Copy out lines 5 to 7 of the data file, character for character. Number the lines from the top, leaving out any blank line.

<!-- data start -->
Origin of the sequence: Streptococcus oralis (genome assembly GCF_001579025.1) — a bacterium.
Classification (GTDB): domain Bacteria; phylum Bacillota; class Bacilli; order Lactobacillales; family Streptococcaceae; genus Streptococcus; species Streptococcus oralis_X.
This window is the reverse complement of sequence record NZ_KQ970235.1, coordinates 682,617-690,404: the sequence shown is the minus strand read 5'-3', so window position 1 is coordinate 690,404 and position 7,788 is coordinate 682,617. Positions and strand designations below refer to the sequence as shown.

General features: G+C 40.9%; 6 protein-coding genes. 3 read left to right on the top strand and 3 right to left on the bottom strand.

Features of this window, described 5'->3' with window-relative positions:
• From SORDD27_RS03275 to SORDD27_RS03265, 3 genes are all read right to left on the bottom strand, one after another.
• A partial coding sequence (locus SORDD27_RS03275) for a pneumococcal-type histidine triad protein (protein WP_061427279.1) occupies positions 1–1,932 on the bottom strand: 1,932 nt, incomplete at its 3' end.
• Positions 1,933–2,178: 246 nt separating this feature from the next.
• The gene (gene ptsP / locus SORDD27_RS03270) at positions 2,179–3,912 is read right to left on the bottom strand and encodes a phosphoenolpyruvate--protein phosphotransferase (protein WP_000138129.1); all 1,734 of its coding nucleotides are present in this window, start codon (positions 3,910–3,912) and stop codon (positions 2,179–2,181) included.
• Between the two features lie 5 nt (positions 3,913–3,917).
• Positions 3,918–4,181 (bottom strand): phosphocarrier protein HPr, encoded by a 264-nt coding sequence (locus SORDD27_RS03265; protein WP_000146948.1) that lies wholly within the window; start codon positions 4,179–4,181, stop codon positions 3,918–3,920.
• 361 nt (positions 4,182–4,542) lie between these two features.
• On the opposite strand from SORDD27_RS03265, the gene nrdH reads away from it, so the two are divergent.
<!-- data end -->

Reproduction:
Features of this window, described 5'->3' with window-relative positions:
• From SORDD27_RS03275 to SORDD27_RS03265, 3 genes are all read right to left on the bottom strand, one after another.
• A partial coding sequence (locus SORDD27_RS03275) for a pneumococcal-type histidine triad protein (protein WP_061427279.1) occupies positions 1–1,932 on the bottom strand: 1,932 nt, incomplete at its 3' end.